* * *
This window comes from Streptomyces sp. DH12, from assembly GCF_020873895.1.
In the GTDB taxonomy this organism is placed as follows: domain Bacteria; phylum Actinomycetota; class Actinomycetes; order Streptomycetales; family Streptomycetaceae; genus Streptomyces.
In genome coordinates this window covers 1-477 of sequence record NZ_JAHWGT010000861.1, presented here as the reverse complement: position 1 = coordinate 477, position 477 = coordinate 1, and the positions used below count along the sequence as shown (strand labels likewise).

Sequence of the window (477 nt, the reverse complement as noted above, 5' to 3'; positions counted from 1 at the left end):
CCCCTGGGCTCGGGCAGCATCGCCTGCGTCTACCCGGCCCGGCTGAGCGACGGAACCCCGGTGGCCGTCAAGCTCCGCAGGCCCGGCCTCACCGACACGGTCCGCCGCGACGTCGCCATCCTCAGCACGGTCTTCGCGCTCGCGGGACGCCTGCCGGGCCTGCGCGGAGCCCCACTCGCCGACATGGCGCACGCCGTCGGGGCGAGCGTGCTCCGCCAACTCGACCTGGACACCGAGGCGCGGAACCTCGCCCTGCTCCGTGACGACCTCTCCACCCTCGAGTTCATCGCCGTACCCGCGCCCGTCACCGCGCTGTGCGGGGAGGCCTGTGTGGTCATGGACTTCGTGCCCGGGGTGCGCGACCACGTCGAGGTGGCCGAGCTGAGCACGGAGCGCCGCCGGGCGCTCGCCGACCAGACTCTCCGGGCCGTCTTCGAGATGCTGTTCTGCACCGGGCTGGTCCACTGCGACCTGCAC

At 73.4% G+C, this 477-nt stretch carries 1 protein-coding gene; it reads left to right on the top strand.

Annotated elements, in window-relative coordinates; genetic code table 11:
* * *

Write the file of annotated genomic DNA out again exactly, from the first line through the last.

This window comes from Streptomyces sp. DH12, from assembly GCF_020873895.1.
In the GTDB taxonomy this organism is placed as follows: domain Bacteria; phylum Actinomycetota; class Actinomycetes; order Streptomycetales; family Streptomycetaceae; genus Streptomyces.
In genome coordinates this window covers 1-477 of sequence record NZ_JAHWGT010000861.1, presented here as the reverse complement: position 1 = coordinate 477, position 477 = coordinate 1, and the positions used below count along the sequence as shown (strand labels likewise).

Sequence of the window (477 nt, the reverse complement as noted above, 5' to 3'; positions counted from 1 at the left end):
CCCCTGGGCTCGGGCAGCATCGCCTGCGTCTACCCGGCCCGGCTGAGCGACGGAACCCCGGTGGCCGTCAAGCTCCGCAGGCCCGGCCTCACCGACACGGTCCGCCGCGACGTCGCCATCCTCAGCACGGTCTTCGCGCTCGCGGGACGCCTGCCGGGCCTGCGCGGAGCCCCACTCGCCGACATGGCGCACGCCGTCGGGGCGAGCGTGCTCCGCCAACTCGACCTGGACACCGAGGCGCGGAACCTCGCCCTGCTCCGTGACGACCTCTCCACCCTCGAGTTCATCGCCGTACCCGCGCCCGTCACCGCGCTGTGCGGGGAGGCCTGTGTGGTCATGGACTTCGTGCCCGGGGTGCGCGACCACGTCGAGGTGGCCGAGCTGAGCACGGAGCGCCGCCGGGCGCTCGCCGACCAGACTCTCCGGGCCGTCTTCGAGATGCTGTTCTGCACCGGGCTGGTCCACTGCGACCTGCAC

At 73.4% G+C, this 477-nt stretch carries 1 protein-coding gene; it reads left to right on the top strand.

Annotated elements, in window-relative coordinates; genetic code table 11: